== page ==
Getting consumers to download new apps can be a tough sell — crowded as the smartphone screens of many already are these days. It may be even more challenging to get them to use new apps on a regular basis before they are banished from their home screens.
However, at least one category of apps appears to be bucking this trend: mobile credit card apps, which enable consumers to check account balances, redeem rewards and receive real-time transaction alerts, among a myriad of other functions. More than 40 percent of U.S. consumers have downloaded card apps, which works out to more than 102 million people. What’s more, consumers are actually using card apps, as 60.7 percent use them several times per week, and 29.4 percent use them at least once per day.
These are among the key findings of the Bridging The Gap: Mobile Card App Adoption Report, a PYMNTS study conducted in partnership with Elan. The Report surveyed nearly 2,000 U.S. consumers across a range of demographic groups to better understand their use of and attitudes toward mobile credit card apps, and the features they consider most compelling.
PYMNTS’ research suggests that consumers consider smartphone apps as natural companions to their credit cards, two items they rarely leave home without. Card apps give users immediate access to account and transaction information when they need it — not just once a month in a paper statement. Indeed, two of the most widely popular app features include the ability to view credit card statements (which was considered important by 68.3 percent of survey respondents) and view recent card activity (cited by 65.6 percent).
If such features are table stakes for compelling card apps, two functions sweeten the pot. The single, most important card app feature in the view of consumers is real-time transaction alerts, cited by 21.1 percent. This is followed by fingerprint login, cited by 19.2 percent. These standout features notably make use of the built-in capabilities of smartphones, placing real-time account information at users’ fingertips, while allowing them to avoid the frustration of passwords or fine print.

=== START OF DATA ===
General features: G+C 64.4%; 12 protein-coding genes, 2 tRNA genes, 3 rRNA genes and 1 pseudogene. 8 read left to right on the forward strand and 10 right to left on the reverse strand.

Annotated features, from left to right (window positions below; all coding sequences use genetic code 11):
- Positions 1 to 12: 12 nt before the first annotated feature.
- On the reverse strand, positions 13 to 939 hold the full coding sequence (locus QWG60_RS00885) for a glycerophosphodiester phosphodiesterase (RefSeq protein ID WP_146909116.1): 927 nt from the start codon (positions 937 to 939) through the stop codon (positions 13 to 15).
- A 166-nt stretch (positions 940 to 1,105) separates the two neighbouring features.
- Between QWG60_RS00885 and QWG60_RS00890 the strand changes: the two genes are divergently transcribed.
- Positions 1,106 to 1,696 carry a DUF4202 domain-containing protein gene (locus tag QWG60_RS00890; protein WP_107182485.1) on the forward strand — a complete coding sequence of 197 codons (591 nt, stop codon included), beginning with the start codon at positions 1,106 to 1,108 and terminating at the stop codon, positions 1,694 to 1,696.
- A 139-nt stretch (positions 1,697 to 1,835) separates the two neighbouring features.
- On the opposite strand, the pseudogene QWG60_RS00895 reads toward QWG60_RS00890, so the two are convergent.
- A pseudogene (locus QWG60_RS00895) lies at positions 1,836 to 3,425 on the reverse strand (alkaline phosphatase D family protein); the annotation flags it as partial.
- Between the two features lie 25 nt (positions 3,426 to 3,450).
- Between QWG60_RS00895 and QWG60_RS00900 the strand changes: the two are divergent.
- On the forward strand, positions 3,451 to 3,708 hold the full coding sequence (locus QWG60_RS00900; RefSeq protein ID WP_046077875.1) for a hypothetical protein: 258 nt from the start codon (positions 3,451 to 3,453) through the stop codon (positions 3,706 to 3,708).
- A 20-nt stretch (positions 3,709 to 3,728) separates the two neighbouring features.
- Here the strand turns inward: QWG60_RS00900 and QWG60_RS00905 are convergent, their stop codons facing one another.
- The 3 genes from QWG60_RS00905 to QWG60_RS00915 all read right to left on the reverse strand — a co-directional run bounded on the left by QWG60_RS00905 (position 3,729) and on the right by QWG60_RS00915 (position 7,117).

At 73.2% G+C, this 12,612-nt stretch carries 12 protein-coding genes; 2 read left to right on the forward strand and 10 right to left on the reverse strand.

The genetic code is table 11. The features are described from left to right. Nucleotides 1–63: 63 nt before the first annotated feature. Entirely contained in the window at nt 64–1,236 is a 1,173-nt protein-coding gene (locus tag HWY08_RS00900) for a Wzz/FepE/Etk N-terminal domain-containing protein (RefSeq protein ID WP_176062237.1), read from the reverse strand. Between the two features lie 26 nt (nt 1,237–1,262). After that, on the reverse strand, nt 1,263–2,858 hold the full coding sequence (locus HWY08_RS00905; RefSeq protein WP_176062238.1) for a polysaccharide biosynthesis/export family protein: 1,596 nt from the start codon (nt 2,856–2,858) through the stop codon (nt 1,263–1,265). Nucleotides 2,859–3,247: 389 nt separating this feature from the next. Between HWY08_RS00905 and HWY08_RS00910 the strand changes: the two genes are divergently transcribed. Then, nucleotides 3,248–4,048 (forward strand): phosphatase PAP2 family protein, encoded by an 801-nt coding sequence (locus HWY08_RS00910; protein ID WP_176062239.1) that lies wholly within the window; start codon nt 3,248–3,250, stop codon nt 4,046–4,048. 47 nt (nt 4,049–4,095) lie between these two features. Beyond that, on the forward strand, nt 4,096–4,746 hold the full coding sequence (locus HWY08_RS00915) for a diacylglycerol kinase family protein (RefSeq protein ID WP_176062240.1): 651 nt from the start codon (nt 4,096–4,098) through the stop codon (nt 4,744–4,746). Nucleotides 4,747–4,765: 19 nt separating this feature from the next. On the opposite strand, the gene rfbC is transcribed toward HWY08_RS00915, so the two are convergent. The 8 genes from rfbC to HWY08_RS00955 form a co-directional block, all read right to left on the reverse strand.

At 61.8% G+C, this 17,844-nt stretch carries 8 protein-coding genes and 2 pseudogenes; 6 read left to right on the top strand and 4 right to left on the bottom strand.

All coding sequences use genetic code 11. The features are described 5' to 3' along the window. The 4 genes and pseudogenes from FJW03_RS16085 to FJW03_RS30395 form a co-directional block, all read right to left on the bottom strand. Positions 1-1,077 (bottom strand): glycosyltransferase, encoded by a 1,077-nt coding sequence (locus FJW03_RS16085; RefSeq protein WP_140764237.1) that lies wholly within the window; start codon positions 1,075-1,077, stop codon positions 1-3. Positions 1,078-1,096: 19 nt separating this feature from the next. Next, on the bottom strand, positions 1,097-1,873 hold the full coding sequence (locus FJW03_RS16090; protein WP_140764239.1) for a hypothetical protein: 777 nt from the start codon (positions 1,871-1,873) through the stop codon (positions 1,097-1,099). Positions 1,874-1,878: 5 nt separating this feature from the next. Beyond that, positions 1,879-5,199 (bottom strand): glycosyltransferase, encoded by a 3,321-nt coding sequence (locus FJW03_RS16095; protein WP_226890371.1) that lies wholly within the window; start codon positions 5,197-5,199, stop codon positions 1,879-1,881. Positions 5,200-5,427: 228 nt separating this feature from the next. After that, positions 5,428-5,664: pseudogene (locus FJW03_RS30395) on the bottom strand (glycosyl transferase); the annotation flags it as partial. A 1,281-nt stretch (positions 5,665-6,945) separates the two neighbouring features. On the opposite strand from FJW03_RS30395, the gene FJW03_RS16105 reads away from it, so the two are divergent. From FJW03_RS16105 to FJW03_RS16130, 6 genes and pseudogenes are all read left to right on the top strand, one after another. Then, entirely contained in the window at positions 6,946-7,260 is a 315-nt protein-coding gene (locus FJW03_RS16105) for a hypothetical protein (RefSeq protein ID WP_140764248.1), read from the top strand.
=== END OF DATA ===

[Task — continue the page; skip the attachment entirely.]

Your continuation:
The PYMNTS research indicates that consumers are not only increasingly comfortable with using smartphones as financial management tools, but seem to regard them as indispensable for this purpose. This is especially the case for younger generations. More than 90 percent of Gen Z consumers — those aged 18 to 21 — report having downloaded card apps, compared to 24 percent of baby boomers and seniors. Younger consumers also report being more enthusiastic about numerous app features, including fingerprint login.
This is important because younger consumers tend to be trendsetters when it comes to the adoption of new technologies. Their early adoption suggests that interest in mobile card apps will only grow in the years to come. At the same time, younger consumers can also be fickle. This underscores the need for issuers to make card apps as compelling as possible, lest the consumers move on to the latest, greatest app to come along.
To learn more about the key drivers of mobile card app satisfaction, download the report.